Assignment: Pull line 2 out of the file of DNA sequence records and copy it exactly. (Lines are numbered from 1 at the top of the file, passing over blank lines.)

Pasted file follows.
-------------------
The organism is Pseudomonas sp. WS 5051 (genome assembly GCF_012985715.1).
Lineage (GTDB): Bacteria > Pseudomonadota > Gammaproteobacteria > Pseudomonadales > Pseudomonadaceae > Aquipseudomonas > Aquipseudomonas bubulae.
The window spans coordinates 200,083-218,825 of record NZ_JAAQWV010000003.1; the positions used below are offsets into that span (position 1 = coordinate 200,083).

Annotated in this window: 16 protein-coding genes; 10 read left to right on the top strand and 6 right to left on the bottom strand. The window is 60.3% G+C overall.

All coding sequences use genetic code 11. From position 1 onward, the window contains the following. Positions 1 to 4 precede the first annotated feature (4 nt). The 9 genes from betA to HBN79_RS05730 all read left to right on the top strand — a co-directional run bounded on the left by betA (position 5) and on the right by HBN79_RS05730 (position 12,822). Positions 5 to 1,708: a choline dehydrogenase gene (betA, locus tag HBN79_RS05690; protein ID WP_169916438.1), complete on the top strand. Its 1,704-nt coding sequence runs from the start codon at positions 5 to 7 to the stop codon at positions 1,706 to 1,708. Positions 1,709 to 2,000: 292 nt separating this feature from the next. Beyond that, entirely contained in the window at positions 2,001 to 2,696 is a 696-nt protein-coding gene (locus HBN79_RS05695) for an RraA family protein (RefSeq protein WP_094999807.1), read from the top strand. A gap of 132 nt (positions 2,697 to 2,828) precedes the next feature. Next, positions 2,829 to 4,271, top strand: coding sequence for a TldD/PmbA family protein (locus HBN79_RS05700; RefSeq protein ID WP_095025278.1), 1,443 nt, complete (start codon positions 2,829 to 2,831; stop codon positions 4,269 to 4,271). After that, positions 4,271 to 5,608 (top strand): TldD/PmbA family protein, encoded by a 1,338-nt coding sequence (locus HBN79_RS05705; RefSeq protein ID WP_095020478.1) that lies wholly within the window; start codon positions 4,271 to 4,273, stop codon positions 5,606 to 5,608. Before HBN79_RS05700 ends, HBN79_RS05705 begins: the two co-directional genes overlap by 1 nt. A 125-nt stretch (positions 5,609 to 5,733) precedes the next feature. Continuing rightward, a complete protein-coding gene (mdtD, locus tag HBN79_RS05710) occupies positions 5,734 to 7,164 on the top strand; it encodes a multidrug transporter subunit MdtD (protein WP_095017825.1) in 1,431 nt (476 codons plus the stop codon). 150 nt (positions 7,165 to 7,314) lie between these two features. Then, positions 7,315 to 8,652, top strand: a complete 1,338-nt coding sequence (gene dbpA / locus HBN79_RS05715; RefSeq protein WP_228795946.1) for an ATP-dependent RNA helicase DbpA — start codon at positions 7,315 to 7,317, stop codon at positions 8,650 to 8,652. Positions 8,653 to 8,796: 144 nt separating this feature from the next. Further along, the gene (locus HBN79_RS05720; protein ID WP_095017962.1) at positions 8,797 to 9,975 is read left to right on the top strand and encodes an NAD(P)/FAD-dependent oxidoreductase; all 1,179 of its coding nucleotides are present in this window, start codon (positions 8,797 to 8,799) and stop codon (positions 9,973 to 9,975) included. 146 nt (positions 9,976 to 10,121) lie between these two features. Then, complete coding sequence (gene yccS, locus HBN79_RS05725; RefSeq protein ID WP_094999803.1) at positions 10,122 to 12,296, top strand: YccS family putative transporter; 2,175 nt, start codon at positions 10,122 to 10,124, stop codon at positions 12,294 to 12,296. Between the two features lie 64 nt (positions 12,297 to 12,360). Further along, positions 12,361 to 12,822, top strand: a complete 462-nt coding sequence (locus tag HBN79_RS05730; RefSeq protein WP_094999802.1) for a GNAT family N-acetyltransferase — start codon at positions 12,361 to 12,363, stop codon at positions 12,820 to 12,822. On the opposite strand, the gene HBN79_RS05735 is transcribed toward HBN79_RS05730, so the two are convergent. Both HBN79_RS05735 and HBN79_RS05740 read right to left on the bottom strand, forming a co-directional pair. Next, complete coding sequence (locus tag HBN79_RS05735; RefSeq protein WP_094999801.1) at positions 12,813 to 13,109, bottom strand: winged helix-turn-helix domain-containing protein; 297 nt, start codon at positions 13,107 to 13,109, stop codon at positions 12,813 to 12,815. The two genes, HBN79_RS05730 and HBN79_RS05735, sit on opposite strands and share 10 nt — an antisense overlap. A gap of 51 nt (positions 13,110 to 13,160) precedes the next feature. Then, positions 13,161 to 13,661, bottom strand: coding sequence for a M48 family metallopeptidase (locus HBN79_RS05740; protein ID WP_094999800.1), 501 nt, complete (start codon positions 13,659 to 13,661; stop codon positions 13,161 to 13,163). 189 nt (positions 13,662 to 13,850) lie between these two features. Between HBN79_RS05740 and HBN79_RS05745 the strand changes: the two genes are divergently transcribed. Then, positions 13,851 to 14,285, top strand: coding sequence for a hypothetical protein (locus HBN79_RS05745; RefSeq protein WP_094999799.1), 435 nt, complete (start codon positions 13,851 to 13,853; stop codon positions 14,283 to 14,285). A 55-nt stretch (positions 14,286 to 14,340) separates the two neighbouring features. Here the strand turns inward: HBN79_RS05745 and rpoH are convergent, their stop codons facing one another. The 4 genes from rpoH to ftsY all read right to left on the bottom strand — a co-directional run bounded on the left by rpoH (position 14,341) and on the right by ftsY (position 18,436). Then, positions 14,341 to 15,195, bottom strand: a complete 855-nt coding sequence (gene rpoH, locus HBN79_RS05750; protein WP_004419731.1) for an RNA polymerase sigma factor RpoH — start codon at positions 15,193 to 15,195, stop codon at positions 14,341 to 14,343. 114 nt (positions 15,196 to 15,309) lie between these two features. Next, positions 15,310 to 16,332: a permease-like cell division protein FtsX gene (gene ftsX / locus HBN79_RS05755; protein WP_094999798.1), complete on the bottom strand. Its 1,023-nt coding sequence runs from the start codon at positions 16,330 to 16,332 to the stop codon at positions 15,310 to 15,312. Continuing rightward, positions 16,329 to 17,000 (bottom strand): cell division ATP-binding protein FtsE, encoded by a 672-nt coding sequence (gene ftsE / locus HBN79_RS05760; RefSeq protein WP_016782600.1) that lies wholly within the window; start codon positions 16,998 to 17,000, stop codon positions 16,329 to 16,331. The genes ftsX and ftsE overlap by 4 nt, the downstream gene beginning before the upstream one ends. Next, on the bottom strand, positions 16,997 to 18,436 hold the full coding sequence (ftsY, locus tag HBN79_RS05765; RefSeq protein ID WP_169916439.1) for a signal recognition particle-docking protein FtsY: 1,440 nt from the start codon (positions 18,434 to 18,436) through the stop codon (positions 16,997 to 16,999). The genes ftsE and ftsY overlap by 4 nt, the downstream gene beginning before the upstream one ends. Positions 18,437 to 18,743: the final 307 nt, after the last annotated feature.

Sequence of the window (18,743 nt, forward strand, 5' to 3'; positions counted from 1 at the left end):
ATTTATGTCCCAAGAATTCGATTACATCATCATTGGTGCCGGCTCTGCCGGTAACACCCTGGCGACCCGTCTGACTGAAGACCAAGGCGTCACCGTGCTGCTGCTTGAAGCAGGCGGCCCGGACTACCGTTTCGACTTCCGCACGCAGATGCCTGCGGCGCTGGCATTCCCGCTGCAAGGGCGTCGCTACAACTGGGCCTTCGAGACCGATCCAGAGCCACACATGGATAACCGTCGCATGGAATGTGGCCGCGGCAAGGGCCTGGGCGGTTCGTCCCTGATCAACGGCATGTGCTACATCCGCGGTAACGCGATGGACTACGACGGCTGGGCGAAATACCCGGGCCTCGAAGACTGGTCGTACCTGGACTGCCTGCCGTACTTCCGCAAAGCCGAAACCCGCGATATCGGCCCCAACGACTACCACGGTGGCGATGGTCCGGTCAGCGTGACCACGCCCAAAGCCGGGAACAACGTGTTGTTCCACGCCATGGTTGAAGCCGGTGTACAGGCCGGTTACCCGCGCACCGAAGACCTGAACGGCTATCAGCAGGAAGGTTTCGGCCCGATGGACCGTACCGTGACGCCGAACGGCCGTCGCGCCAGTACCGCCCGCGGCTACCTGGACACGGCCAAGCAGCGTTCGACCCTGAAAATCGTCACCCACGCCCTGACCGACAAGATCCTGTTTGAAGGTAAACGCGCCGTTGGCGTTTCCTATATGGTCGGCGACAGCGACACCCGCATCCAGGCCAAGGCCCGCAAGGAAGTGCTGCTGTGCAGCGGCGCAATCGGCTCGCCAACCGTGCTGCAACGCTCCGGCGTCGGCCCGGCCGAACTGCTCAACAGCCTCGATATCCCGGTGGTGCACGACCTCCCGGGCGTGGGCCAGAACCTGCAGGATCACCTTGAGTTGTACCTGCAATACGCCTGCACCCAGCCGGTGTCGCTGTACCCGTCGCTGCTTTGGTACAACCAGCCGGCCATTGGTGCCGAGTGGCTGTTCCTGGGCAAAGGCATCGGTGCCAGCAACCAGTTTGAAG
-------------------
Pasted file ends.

Lineage (GTDB): Bacteria > Pseudomonadota > Gammaproteobacteria > Pseudomonadales > Pseudomonadaceae > Aquipseudomonas > Aquipseudomonas bubulae.